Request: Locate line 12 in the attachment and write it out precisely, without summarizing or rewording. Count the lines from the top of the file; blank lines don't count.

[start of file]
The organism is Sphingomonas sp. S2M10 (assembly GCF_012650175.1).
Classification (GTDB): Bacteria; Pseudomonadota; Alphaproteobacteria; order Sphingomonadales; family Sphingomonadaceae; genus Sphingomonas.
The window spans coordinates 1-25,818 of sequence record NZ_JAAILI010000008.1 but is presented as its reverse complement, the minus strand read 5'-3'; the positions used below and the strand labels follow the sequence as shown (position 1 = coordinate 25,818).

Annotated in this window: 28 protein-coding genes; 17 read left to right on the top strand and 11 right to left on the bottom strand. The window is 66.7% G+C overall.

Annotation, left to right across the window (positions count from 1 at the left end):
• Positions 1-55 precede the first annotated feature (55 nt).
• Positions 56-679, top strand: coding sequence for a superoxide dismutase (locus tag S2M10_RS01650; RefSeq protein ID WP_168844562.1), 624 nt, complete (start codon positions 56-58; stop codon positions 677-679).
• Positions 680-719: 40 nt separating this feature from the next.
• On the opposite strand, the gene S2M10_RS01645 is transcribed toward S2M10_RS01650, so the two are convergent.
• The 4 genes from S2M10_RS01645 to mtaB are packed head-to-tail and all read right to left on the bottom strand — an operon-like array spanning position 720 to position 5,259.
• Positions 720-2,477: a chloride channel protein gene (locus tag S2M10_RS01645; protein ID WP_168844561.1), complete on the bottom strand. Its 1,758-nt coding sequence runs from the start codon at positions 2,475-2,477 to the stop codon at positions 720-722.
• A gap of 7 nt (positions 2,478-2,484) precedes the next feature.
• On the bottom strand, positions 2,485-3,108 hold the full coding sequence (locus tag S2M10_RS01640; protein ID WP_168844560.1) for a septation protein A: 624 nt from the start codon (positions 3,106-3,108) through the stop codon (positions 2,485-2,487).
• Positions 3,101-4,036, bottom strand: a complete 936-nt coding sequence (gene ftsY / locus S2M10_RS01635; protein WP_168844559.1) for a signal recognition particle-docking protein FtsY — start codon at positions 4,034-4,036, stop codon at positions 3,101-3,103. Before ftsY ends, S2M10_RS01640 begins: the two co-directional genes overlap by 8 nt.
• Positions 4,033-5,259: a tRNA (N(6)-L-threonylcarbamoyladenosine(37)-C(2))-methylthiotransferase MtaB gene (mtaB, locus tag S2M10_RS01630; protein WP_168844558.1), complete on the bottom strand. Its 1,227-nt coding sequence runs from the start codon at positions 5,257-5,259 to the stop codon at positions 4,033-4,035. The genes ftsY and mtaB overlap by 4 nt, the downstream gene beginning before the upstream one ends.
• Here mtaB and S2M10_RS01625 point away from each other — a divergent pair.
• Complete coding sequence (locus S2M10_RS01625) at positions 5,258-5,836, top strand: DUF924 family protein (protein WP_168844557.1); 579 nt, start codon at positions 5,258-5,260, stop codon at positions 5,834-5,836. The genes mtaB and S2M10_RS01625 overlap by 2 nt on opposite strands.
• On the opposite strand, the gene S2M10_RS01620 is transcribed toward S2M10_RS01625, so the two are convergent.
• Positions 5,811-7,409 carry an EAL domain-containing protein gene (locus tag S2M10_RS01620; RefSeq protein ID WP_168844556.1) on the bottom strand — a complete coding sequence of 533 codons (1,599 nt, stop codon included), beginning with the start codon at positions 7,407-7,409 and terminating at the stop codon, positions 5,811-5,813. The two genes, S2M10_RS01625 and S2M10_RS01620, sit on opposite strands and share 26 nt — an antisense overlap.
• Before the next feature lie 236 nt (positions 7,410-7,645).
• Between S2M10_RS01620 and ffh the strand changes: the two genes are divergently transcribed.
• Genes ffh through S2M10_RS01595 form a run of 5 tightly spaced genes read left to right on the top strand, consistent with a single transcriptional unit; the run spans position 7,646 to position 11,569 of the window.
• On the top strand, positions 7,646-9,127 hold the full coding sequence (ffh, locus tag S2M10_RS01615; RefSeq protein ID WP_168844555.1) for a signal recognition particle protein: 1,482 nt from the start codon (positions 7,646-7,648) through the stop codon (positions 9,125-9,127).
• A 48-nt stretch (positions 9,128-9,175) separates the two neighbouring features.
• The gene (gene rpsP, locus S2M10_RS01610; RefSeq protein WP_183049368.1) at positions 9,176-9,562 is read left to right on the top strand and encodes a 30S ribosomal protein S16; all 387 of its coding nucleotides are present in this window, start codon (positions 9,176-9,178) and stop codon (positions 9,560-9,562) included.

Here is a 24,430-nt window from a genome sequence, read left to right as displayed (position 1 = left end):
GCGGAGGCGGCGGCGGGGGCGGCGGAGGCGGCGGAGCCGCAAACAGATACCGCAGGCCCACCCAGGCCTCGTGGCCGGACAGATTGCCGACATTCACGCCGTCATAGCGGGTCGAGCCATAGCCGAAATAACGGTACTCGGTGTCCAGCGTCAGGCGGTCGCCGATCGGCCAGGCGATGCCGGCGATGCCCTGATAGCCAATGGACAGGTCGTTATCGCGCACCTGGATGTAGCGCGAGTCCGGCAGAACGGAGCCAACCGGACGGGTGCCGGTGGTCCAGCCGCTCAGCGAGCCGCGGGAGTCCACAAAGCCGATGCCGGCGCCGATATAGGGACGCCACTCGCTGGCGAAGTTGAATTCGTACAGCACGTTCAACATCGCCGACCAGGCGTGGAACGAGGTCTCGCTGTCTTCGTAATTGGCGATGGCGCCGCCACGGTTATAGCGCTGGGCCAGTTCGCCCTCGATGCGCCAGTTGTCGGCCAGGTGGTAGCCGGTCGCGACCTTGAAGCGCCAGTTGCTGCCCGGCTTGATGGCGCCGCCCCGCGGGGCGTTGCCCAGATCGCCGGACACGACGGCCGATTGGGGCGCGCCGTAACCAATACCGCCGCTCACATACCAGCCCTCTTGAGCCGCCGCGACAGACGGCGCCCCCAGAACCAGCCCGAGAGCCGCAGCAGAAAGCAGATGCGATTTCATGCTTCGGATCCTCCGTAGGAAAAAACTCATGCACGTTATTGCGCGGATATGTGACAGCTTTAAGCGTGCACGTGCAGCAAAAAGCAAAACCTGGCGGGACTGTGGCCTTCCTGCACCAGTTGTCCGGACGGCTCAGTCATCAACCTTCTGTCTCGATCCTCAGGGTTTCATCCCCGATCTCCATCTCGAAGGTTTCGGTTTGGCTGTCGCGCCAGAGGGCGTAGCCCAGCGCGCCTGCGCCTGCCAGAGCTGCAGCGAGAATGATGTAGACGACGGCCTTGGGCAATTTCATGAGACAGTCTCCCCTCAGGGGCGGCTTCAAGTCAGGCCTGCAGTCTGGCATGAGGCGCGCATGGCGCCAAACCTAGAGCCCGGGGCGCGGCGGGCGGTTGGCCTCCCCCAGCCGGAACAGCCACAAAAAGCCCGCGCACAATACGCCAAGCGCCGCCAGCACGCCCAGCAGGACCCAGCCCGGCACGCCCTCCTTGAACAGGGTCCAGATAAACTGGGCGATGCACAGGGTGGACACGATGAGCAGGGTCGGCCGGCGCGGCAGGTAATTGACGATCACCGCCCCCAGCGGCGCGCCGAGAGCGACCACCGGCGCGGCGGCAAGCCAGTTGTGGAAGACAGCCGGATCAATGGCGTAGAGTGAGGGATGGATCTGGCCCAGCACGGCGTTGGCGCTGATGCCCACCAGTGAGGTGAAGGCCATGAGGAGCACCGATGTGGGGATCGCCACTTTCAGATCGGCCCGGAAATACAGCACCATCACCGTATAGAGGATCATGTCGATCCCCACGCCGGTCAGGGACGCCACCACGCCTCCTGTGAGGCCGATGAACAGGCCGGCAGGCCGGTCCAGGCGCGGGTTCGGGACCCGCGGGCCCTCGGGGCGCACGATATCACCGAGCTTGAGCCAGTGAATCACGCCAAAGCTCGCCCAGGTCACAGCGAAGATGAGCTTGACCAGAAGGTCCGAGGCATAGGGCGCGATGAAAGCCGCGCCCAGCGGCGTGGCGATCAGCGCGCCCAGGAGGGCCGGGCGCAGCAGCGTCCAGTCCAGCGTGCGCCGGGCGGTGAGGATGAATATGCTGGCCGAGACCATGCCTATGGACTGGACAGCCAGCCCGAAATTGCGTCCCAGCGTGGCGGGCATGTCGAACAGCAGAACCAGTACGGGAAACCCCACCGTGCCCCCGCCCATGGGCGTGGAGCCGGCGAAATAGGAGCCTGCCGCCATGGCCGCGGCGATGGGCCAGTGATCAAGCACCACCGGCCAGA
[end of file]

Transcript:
• A gap of 7 nt (positions 2,478-2,484) precedes the next feature.